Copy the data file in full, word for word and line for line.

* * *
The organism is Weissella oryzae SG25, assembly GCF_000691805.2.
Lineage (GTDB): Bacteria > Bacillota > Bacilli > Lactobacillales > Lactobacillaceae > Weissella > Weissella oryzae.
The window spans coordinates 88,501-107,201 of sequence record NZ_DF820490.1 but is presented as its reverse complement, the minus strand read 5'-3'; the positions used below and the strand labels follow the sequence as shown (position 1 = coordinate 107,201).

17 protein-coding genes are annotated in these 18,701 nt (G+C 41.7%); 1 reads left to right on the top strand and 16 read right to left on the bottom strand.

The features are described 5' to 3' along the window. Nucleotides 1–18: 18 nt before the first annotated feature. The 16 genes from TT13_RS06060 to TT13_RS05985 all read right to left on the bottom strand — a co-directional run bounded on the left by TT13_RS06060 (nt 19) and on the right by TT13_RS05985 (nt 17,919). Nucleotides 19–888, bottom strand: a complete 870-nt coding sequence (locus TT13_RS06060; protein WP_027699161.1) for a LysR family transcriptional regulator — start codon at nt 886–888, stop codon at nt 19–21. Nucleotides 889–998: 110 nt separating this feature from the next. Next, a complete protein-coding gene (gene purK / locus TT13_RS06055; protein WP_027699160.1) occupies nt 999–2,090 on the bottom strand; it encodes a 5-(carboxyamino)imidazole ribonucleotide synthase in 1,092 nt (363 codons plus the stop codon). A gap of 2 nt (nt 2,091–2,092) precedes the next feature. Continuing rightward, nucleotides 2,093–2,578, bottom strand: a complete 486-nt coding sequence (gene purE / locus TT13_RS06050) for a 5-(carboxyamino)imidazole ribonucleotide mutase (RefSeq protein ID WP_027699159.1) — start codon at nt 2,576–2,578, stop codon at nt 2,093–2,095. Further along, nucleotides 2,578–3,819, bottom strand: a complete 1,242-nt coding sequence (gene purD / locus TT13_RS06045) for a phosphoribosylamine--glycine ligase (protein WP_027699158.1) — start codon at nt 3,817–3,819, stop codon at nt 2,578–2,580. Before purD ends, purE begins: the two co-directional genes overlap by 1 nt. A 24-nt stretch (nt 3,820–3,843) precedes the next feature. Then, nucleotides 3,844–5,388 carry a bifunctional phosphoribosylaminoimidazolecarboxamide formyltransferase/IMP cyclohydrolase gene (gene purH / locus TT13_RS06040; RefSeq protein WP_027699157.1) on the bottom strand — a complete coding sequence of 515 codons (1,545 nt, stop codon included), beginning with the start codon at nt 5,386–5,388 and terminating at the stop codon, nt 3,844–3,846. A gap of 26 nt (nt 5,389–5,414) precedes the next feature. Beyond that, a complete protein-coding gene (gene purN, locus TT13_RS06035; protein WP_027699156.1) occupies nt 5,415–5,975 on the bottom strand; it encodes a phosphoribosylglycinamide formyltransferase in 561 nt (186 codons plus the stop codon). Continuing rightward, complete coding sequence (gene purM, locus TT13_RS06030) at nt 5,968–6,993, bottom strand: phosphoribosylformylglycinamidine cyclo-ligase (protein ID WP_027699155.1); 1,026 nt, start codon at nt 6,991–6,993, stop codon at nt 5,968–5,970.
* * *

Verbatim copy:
The organism is Weissella oryzae SG25, assembly GCF_000691805.2.
Lineage (GTDB): Bacteria > Bacillota > Bacilli > Lactobacillales > Lactobacillaceae > Weissella > Weissella oryzae.
The window spans coordinates 88,501-107,201 of sequence record NZ_DF820490.1 but is presented as its reverse complement, the minus strand read 5'-3'; the positions used below and the strand labels follow the sequence as shown (position 1 = coordinate 107,201).

17 protein-coding genes are annotated in these 18,701 nt (G+C 41.7%); 1 reads left to right on the top strand and 16 read right to left on the bottom strand.

The features are described 5' to 3' along the window. Nucleotides 1–18: 18 nt before the first annotated feature. The 16 genes from TT13_RS06060 to TT13_RS05985 all read right to left on the bottom strand — a co-directional run bounded on the left by TT13_RS06060 (nt 19) and on the right by TT13_RS05985 (nt 17,919). Nucleotides 19–888, bottom strand: a complete 870-nt coding sequence (locus TT13_RS06060; protein WP_027699161.1) for a LysR family transcriptional regulator — start codon at nt 886–888, stop codon at nt 19–21. Nucleotides 889–998: 110 nt separating this feature from the next. Next, a complete protein-coding gene (gene purK / locus TT13_RS06055; protein WP_027699160.1) occupies nt 999–2,090 on the bottom strand; it encodes a 5-(carboxyamino)imidazole ribonucleotide synthase in 1,092 nt (363 codons plus the stop codon). A gap of 2 nt (nt 2,091–2,092) precedes the next feature. Continuing rightward, nucleotides 2,093–2,578, bottom strand: a complete 486-nt coding sequence (gene purE / locus TT13_RS06050) for a 5-(carboxyamino)imidazole ribonucleotide mutase (RefSeq protein ID WP_027699159.1) — start codon at nt 2,576–2,578, stop codon at nt 2,093–2,095. Further along, nucleotides 2,578–3,819, bottom strand: a complete 1,242-nt coding sequence (gene purD / locus TT13_RS06045) for a phosphoribosylamine--glycine ligase (protein WP_027699158.1) — start codon at nt 3,817–3,819, stop codon at nt 2,578–2,580. Before purD ends, purE begins: the two co-directional genes overlap by 1 nt. A 24-nt stretch (nt 3,820–3,843) precedes the next feature. Then, nucleotides 3,844–5,388 carry a bifunctional phosphoribosylaminoimidazolecarboxamide formyltransferase/IMP cyclohydrolase gene (gene purH / locus TT13_RS06040; RefSeq protein WP_027699157.1) on the bottom strand — a complete coding sequence of 515 codons (1,545 nt, stop codon included), beginning with the start codon at nt 5,386–5,388 and terminating at the stop codon, nt 3,844–3,846. A gap of 26 nt (nt 5,389–5,414) precedes the next feature. Beyond that, a complete protein-coding gene (gene purN, locus TT13_RS06035; protein WP_027699156.1) occupies nt 5,415–5,975 on the bottom strand; it encodes a phosphoribosylglycinamide formyltransferase in 561 nt (186 codons plus the stop codon). Continuing rightward, complete coding sequence (gene purM, locus TT13_RS06030) at nt 5,968–6,993, bottom strand: phosphoribosylformylglycinamidine cyclo-ligase (protein ID WP_027699155.1); 1,026 nt, start codon at nt 6,991–6,993, stop codon at nt 5,968–5,970.